The deployment of the next generation of renewable energy technologies and energy efficiency initiatives is occurring in conjunction with the recent push in many parts of the country facing potential water shortages to invest in new or improved water and wastewater infrastructure projects. This post is the third in our series on the challenges posed by the “water/energy nexus” and how water and wastewater utilities are responding to those challenges. As discussed in more detail in our prior posts, linked Part I and Part II, the term “water/energy nexus” refers generally to the interdependence between the water/wastewater and energy sectors of the economy. Because water and wastewater utilities use massive amounts of electricity, many utilities are looking for ways to off-set their power consumption through the adoption of new renewable energy technologies and energy efficiency approaches that hold the promise of significantly improving the economic performance of the utilities. This, in turn, can improve the investment profile of the utilities, and provide new opportunities for funding needed expansions or upgrades of water/wastewater infrastructure. The following represent options for utilities, cities and policymakers considering managing water-energy-nexus issues.
One example comes from the city of Portland, Oregon, where a local startup, Lucid Energy, designed a new system in which small turbines can be installed in water distribution systems (i.e., pipes) and generate energy when the turbines spin in the flowing water. The power generated by the turbines either can be used to off-set a utility’s own power demands, or be sold into the grid as a separate source of revenue for the utility.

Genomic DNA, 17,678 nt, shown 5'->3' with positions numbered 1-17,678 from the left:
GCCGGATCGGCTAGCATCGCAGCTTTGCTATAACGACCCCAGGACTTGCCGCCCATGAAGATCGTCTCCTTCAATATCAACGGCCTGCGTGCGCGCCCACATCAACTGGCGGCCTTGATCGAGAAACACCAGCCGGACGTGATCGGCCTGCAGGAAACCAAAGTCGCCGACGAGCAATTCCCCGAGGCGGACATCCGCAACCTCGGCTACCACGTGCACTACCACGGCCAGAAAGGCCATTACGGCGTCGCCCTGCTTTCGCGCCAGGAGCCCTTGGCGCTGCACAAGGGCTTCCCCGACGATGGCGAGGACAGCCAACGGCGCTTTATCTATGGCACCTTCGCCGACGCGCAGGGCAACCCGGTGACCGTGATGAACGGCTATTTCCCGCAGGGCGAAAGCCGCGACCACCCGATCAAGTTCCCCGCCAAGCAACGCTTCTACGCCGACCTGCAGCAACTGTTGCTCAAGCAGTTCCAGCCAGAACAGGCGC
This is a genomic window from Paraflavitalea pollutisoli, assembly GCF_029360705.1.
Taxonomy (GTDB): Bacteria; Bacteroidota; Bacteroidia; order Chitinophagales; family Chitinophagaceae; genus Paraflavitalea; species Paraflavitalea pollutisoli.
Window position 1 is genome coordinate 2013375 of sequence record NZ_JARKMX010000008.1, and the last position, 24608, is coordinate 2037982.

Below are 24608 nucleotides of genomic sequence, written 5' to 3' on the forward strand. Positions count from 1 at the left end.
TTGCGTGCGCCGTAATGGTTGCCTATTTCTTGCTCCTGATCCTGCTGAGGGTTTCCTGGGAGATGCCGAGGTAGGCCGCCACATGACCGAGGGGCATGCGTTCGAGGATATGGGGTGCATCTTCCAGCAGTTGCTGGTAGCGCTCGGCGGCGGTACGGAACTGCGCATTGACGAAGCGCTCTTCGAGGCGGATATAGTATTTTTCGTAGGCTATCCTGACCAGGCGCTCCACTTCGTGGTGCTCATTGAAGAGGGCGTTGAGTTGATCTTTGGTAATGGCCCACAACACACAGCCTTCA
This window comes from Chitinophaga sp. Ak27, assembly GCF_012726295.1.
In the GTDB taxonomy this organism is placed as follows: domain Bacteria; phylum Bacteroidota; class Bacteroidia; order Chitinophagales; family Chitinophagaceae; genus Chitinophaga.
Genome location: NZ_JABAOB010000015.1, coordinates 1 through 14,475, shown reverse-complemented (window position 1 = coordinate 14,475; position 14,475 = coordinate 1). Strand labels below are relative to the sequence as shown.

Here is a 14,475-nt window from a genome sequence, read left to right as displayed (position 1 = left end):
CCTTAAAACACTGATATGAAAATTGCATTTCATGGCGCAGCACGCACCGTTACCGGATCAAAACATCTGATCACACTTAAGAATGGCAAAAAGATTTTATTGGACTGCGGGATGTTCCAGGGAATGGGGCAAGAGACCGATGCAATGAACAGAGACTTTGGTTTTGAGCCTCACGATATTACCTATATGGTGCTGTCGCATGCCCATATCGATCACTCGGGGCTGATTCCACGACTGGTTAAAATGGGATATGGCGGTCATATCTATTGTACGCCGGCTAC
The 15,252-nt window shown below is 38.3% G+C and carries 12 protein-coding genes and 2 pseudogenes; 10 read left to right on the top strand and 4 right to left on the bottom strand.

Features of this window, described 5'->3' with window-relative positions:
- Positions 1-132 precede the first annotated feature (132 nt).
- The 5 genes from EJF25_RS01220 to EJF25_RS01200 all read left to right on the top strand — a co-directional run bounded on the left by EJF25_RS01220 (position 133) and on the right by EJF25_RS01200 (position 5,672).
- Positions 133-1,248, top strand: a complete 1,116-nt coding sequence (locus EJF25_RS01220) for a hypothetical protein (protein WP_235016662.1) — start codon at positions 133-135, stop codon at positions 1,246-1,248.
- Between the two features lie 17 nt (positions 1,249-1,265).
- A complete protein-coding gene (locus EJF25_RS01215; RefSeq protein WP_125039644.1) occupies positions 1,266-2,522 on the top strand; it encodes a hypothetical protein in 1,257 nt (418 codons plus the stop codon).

The Lucid technology also has the added benefit of predictability. The amount of power that it generates is not dependent on the vagaries of whether the sun is shining or the wind is blowing – although it is only cost-effective in the portions of a utility’s distribution system that operate by gravity flow due to a downward gradient.
Portland’s local water utility recently installed the new technology into its water distribution system, and other cities, including San Antonio and Riverside California, have followed suit. The Lucid technology also would seem to offer a promising model for power generation in developing countries, many areas of which often do not have access to an established electricity grid.
Another innovative approach on the energy efficiency side of the ledger is the Chicago Infrastructure Trust, a municipal initiative that is designed to bring together investors with infrastructure projects that will generate a revenue stream to cover the cost of the original investment, plus a return on investment. This initiative enables the City to obtain funding from a broad array of investors, including overseas investors, charities and pension funds that are not interested in tax-exempt municipal bonds because they have little tax liability.
The first project targeted the implementation of energy-savings measures in city buildings, the cost of which was valued at approximately $100 million. An initial round of lighting retrofits in Chicago’s public schools was estimated to cost roughly $14 million, and to yield savings in the range of $3 million per annum. The private investors will be repaid with interest from the cost savings. The Chicago model also could be used to fund energy efficiency and water-conservation projects, the savings from which could be invested in upgrades to the City’s drinking water and wastewater treatment systems.